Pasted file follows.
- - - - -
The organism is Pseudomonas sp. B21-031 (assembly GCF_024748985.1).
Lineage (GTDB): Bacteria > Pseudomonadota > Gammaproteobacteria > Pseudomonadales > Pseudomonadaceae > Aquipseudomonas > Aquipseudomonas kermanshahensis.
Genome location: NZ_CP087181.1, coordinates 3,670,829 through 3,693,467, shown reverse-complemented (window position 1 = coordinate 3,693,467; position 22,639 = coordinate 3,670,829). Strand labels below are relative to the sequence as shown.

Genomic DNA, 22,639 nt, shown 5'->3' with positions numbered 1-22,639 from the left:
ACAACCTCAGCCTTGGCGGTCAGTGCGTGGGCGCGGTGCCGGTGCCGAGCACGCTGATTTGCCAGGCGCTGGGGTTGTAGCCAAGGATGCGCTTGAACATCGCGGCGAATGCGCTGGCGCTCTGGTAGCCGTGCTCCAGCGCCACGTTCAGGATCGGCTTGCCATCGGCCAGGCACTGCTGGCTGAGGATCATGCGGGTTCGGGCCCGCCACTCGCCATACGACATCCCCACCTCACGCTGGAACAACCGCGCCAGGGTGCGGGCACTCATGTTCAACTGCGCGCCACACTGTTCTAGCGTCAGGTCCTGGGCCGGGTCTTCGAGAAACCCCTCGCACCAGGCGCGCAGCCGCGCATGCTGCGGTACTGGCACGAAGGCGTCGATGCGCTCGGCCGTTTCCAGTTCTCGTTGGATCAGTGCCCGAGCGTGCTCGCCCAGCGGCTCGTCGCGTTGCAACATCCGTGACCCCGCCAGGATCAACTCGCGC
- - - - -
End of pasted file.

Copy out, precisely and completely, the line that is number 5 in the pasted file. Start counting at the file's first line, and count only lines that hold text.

ACAACCTCAGCCTTGGCGGTCAGTGCGTGGGCGCGGTGCCGGTGCCGAGCACGCTGATTTGCCAGGCGCTGGGGTTGTAGCCAAGGATGCGCTTGAACATCGCGGCGAATGCGCTGGCGCTCTGGTAGCCGTGCTCCAGCGCCACGTTCAGGATCGGCTTGCCATCGGCCAGGCACTGCTGGCTGAGGATCATGCGGGTTCGGGCCCGCCACTCGCCATACGACATCCCCACCTCACGCTGGAACAACCGCGCCAGGGTGCGGGCACTCATGTTCAACTGCGCGCCACACTGTTCTAGCGTCAGGTCCTGGGCCGGGTCTTCGAGAAACCCCTCGCACCAGGCGCGCAGCCGCGCATGCTGCGGTACTGGCACGAAGGCGTCGATGCGCTCGGCCGTTTCCAGTTCTCGTTGGATCAGTGCCCGAGCGTGCTCGCCCAGCGGCTCGTCGCGTTGCAACATCCGTGACCCCGCCAGGATCAACTCGCGC